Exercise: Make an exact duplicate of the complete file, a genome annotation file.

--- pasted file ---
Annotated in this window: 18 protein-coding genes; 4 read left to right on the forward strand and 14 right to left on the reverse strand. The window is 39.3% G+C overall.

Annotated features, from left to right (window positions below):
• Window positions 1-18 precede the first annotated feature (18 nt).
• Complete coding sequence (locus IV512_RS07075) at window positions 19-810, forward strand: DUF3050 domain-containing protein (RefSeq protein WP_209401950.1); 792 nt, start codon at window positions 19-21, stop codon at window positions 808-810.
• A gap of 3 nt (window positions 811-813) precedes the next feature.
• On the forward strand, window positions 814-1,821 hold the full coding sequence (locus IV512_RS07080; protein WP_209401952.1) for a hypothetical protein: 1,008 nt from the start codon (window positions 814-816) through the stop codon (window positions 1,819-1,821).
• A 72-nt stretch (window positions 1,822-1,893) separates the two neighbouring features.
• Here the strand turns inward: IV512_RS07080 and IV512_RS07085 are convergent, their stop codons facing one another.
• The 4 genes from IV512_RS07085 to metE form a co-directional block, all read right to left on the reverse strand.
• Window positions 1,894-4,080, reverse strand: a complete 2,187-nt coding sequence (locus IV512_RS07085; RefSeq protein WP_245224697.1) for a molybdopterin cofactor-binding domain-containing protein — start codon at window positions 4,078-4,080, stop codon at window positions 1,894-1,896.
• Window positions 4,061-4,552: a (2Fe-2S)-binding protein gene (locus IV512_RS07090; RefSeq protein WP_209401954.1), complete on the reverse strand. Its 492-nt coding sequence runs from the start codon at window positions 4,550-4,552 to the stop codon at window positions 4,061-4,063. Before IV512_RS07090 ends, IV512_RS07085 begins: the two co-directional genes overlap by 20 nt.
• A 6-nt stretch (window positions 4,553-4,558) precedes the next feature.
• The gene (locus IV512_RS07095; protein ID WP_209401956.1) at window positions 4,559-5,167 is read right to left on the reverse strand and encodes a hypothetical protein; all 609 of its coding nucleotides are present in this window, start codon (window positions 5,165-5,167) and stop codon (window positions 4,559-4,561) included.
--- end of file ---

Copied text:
Annotated in this window: 18 protein-coding genes; 4 read left to right on the forward strand and 14 right to left on the reverse strand. The window is 39.3% G+C overall.

Annotated features, from left to right (window positions below):
• Window positions 1-18 precede the first annotated feature (18 nt).
• Complete coding sequence (locus IV512_RS07075) at window positions 19-810, forward strand: DUF3050 domain-containing protein (RefSeq protein WP_209401950.1); 792 nt, start codon at window positions 19-21, stop codon at window positions 808-810.
• A gap of 3 nt (window positions 811-813) precedes the next feature.
• On the forward strand, window positions 814-1,821 hold the full coding sequence (locus IV512_RS07080; protein WP_209401952.1) for a hypothetical protein: 1,008 nt from the start codon (window positions 814-816) through the stop codon (window positions 1,819-1,821).
• A 72-nt stretch (window positions 1,822-1,893) separates the two neighbouring features.
• Here the strand turns inward: IV512_RS07080 and IV512_RS07085 are convergent, their stop codons facing one another.
• The 4 genes from IV512_RS07085 to metE form a co-directional block, all read right to left on the reverse strand.
• Window positions 1,894-4,080, reverse strand: a complete 2,187-nt coding sequence (locus IV512_RS07085; RefSeq protein WP_245224697.1) for a molybdopterin cofactor-binding domain-containing protein — start codon at window positions 4,078-4,080, stop codon at window positions 1,894-1,896.
• Window positions 4,061-4,552: a (2Fe-2S)-binding protein gene (locus IV512_RS07090; RefSeq protein WP_209401954.1), complete on the reverse strand. Its 492-nt coding sequence runs from the start codon at window positions 4,550-4,552 to the stop codon at window positions 4,061-4,063. Before IV512_RS07090 ends, IV512_RS07085 begins: the two co-directional genes overlap by 20 nt.
• A 6-nt stretch (window positions 4,553-4,558) precedes the next feature.
• The gene (locus IV512_RS07095; protein ID WP_209401956.1) at window positions 4,559-5,167 is read right to left on the reverse strand and encodes a hypothetical protein; all 609 of its coding nucleotides are present in this window, start codon (window positions 5,165-5,167) and stop codon (window positions 4,559-4,561) included.